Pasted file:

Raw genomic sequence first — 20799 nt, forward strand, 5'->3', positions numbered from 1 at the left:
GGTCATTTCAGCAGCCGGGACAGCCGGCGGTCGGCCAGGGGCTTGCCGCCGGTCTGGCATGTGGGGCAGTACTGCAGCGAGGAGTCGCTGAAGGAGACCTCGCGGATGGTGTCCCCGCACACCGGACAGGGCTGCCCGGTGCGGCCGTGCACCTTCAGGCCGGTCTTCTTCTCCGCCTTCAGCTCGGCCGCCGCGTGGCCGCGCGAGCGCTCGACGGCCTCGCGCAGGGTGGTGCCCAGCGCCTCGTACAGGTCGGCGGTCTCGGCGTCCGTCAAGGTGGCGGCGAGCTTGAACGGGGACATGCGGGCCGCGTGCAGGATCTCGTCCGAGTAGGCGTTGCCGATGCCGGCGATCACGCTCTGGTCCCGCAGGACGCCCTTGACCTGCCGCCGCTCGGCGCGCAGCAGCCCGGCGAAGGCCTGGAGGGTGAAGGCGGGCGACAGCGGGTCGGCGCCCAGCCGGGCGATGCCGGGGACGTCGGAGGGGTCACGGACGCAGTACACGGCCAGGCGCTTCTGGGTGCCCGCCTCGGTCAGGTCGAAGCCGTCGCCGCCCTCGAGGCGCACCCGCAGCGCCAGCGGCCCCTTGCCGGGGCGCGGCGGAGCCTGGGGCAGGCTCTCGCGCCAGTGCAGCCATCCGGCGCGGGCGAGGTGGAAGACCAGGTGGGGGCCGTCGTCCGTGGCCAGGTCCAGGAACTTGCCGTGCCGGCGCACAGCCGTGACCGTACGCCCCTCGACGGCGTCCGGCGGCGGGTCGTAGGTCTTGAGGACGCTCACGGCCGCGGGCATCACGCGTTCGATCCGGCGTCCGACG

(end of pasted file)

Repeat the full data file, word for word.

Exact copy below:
Raw genomic sequence first — 20799 nt, forward strand, 5'->3', positions numbered from 1 at the left:
GGTCATTTCAGCAGCCGGGACAGCCGGCGGTCGGCCAGGGGCTTGCCGCCGGTCTGGCATGTGGGGCAGTACTGCAGCGAGGAGTCGCTGAAGGAGACCTCGCGGATGGTGTCCCCGCACACCGGACAGGGCTGCCCGGTGCGGCCGTGCACCTTCAGGCCGGTCTTCTTCTCCGCCTTCAGCTCGGCCGCCGCGTGGCCGCGCGAGCGCTCGACGGCCTCGCGCAGGGTGGTGCCCAGCGCCTCGTACAGGTCGGCGGTCTCGGCGTCCGTCAAGGTGGCGGCGAGCTTGAACGGGGACATGCGGGCCGCGTGCAGGATCTCGTCCGAGTAGGCGTTGCCGATGCCGGCGATCACGCTCTGGTCCCGCAGGACGCCCTTGACCTGCCGCCGCTCGGCGCGCAGCAGCCCGGCGAAGGCCTGGAGGGTGAAGGCGGGCGACAGCGGGTCGGCGCCCAGCCGGGCGATGCCGGGGACGTCGGAGGGGTCACGGACGCAGTACACGGCCAGGCGCTTCTGGGTGCCCGCCTCGGTCAGGTCGAAGCCGTCGCCGCCCTCGAGGCGCACCCGCAGCGCCAGCGGCCCCTTGCCGGGGCGCGGCGGAGCCTGGGGCAGGCTCTCGCGCCAGTGCAGCCATCCGGCGCGGGCGAGGTGGAAGACCAGGTGGGGGCCGTCGTCCGTGGCCAGGTCCAGGAACTTGCCGTGCCGGCGCACAGCCGTGACCGTACGCCCCTCGACGGCGTCCGGCGGCGGGTCGTAGGTCTTGAGGACGCTCACGGCCGCGGGCATCACGCGTTCGATCCGGCGTCCGACG